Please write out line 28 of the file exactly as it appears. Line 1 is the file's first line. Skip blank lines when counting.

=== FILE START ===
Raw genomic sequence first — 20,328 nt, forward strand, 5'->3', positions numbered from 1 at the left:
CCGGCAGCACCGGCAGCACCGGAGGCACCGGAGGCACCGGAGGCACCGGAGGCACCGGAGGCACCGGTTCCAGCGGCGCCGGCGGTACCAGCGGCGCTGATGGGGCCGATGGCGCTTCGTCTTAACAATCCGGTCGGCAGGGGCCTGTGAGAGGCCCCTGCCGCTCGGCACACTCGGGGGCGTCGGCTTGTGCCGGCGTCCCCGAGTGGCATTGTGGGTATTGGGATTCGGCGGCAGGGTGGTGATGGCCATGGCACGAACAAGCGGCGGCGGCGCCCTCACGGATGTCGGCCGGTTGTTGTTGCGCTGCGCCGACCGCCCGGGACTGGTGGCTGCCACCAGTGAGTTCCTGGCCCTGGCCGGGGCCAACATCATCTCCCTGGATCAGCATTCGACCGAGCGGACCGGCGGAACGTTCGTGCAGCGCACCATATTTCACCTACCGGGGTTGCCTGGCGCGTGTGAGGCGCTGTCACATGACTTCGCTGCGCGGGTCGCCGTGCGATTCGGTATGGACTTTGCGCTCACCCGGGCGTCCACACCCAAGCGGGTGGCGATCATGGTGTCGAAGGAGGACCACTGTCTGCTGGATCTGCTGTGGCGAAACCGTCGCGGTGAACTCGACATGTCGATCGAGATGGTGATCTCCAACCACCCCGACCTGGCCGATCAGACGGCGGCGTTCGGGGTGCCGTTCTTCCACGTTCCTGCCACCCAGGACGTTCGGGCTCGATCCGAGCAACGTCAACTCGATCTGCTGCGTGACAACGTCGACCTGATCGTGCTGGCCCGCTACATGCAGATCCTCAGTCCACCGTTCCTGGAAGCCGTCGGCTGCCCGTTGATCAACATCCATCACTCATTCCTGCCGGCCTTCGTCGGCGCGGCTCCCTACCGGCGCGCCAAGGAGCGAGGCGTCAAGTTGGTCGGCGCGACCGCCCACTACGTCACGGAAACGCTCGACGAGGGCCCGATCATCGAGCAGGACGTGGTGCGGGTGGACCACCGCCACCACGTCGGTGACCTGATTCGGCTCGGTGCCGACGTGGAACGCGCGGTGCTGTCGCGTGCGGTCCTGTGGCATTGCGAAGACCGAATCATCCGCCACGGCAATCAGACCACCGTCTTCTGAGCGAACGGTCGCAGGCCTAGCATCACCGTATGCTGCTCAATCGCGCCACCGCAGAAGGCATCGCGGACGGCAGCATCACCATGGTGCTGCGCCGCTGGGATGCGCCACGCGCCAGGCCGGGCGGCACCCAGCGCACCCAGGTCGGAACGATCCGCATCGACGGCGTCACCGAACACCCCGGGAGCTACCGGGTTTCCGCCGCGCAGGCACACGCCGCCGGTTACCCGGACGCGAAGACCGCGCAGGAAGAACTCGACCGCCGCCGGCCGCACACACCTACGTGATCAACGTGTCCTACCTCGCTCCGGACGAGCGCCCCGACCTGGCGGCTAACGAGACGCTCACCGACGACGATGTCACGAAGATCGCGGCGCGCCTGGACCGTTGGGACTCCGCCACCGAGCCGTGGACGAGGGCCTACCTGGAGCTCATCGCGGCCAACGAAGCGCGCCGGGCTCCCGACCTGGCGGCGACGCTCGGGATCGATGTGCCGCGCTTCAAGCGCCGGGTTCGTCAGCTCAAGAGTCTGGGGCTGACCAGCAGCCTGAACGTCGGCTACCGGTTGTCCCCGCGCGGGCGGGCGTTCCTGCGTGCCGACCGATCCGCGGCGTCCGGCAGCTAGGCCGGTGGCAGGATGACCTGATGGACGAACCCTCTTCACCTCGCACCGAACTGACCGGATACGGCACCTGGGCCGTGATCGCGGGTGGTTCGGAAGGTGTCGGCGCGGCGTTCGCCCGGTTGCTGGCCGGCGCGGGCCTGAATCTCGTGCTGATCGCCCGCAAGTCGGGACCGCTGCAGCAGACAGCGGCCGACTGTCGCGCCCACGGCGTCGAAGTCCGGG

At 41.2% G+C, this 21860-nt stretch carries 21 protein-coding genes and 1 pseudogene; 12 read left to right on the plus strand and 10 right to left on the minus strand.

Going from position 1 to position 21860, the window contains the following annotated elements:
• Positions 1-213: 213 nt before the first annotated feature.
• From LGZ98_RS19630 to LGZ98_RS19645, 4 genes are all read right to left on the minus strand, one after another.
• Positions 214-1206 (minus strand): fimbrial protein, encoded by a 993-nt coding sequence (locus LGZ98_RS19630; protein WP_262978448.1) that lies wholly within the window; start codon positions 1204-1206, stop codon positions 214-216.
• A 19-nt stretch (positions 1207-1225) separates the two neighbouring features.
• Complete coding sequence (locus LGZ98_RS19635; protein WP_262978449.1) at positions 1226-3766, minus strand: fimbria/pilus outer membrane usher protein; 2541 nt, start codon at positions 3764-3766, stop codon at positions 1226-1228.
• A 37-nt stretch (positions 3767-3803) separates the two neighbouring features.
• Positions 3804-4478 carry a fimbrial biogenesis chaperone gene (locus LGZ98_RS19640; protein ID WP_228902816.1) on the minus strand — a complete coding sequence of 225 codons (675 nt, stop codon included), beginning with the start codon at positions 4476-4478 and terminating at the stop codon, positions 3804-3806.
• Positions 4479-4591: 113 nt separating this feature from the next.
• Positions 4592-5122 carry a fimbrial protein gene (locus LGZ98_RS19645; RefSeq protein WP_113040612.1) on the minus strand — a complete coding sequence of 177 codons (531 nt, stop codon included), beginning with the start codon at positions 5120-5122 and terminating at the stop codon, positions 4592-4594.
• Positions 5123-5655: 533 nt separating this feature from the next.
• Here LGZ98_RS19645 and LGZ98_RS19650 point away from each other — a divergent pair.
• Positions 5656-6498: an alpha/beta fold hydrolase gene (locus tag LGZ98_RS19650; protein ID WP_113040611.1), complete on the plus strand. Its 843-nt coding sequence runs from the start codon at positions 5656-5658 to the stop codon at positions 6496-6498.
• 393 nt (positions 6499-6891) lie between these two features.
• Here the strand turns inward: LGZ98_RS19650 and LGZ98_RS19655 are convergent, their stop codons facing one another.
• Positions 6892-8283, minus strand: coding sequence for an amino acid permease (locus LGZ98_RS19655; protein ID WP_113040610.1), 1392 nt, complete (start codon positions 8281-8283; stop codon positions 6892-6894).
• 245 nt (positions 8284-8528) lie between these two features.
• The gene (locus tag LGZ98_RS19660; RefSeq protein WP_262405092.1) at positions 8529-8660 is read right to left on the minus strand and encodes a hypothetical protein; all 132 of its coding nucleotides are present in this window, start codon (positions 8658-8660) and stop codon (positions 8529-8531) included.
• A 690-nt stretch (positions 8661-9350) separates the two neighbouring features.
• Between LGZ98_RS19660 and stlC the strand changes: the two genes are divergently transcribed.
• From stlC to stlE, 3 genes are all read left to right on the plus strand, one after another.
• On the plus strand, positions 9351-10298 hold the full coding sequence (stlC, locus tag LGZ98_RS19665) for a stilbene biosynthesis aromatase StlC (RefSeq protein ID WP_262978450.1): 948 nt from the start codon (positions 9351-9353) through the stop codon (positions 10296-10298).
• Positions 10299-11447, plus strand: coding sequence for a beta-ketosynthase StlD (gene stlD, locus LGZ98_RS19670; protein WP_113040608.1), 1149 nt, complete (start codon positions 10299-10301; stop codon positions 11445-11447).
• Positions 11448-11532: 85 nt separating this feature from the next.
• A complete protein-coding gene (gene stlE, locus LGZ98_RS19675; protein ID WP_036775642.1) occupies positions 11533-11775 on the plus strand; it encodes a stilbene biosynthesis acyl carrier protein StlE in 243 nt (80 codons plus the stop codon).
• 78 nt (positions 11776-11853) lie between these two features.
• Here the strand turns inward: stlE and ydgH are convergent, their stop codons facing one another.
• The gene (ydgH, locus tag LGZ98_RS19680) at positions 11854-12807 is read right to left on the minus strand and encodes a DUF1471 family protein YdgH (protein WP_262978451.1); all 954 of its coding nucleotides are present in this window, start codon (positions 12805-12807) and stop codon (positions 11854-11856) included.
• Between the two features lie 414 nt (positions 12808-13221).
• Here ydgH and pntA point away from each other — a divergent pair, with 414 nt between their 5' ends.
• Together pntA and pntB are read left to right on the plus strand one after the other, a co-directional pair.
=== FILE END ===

• A complete protein-coding gene (gene stlE, locus LGZ98_RS19675; protein ID WP_036775642.1) occupies positions 11533-11775 on the plus strand; it encodes a stilbene biosynthesis acyl carrier protein StlE in 243 nt (80 codons plus the stop codon).